Among other basic requirements for becoming a police officer, most departments have very specific rules about hiring applicants with criminal convictions. If you have expunged a felony conviction, you may still have to reveal the conviction on an application to become a police officer.
Police Officer Qualifications
Police officer qualifications differ from one department to the next. In most cases, however, you may not apply to become a police officer if you have a felony conviction on your record.
The definition of expungement also differs from state to state. Expungement is generally considered to be more complete than sealing your record. In some states expungement means the records are physically destroyed whereas in others the records are simply made unavailable. In most cases, you do not have to admit the existence of an expunged conviction.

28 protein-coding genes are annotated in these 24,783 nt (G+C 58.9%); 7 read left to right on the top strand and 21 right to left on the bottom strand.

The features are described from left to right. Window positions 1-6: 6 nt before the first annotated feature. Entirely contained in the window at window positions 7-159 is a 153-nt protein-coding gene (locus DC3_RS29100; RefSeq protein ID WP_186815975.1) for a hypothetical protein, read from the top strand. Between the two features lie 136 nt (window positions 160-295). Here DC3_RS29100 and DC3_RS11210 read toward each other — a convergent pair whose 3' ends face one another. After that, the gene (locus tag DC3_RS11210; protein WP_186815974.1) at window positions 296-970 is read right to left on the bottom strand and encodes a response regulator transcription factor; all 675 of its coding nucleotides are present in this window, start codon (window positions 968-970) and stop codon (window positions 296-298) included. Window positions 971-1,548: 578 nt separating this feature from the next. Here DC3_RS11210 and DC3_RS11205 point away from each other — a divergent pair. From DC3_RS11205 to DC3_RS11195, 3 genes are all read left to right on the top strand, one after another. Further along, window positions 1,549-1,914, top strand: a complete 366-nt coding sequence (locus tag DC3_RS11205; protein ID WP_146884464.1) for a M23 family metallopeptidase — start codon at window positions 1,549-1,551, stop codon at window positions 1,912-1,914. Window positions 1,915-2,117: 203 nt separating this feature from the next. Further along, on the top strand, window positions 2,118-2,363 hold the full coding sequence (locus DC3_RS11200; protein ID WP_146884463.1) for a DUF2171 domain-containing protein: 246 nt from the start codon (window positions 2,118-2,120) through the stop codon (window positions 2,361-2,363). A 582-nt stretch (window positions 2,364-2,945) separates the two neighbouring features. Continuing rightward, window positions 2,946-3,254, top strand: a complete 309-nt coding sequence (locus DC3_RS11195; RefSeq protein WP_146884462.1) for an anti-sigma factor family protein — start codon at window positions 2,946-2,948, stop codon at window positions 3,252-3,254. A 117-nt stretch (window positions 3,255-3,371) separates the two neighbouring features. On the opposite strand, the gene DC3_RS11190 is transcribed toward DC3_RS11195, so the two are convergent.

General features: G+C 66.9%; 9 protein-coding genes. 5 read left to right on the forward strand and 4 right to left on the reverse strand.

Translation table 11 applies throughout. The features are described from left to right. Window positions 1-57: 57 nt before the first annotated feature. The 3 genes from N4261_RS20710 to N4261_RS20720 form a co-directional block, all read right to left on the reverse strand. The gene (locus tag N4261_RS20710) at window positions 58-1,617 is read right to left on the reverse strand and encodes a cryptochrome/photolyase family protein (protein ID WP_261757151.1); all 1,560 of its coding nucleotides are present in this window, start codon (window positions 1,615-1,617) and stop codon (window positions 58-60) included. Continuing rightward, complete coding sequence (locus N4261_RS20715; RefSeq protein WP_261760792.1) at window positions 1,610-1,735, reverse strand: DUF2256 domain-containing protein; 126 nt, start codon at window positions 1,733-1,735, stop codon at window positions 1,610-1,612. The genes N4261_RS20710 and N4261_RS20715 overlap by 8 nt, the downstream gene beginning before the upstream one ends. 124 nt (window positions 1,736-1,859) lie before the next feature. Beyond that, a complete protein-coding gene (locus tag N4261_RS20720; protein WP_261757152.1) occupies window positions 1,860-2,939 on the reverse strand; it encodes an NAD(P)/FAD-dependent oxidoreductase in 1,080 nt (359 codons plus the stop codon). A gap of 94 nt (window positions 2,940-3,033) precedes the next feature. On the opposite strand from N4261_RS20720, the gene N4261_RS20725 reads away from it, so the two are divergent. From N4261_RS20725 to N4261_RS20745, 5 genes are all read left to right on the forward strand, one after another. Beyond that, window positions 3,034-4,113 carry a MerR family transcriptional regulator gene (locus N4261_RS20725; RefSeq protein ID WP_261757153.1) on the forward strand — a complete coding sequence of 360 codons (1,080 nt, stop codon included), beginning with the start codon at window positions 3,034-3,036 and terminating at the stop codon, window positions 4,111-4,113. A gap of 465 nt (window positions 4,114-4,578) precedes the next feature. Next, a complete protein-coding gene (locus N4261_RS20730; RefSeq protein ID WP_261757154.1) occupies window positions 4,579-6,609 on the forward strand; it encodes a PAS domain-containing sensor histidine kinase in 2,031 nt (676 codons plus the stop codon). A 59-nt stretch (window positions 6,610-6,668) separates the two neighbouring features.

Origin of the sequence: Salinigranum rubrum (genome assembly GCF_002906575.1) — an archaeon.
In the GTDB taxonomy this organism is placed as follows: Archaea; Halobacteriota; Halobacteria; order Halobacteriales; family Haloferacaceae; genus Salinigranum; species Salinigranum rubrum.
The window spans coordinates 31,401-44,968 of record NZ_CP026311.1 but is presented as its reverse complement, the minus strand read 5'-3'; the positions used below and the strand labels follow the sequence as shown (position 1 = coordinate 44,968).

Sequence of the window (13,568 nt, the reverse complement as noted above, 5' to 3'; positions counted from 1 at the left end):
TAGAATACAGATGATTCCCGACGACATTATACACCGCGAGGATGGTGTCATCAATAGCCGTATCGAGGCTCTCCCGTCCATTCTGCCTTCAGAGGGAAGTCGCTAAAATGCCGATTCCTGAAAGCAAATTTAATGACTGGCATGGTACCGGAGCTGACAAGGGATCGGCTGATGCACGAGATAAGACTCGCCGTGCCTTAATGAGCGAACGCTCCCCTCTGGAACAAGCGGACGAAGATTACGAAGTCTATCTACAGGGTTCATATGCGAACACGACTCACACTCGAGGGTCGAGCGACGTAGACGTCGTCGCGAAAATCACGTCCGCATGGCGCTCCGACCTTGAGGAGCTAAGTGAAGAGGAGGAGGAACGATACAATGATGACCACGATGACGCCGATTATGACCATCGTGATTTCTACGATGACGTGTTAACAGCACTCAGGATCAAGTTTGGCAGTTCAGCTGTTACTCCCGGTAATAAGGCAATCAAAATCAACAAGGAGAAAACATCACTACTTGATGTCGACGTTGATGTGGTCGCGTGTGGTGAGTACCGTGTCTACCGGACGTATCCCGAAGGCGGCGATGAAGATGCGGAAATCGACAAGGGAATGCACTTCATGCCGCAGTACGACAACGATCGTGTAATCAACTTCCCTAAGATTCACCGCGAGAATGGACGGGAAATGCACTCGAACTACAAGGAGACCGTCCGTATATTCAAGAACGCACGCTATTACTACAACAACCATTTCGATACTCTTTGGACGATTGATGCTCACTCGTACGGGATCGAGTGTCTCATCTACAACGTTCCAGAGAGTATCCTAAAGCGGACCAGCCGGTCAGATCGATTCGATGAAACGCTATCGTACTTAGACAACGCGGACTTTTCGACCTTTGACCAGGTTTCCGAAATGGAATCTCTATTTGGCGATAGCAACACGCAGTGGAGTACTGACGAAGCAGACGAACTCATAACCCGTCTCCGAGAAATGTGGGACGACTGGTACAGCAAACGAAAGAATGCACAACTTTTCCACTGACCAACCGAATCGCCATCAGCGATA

Exceptions to Expunged Records
Even in states where expungement is allowed and you are not required to admit the records exist, there may be an exception for law enforcement. In this case, a law enforcement agency may be able to access otherwise unattainable records. For instance, in Minnesota otherwise expunged records may be viewed by law enforcement agencies to determine the eligibility of a prospective employee. You will need to read the expungement statutes in the state where your record was expunged to determine whether or not you can deny the existence of the conviction on a police officer application.
- NY Police on Horseback image by Michael Costable from Fotolia.com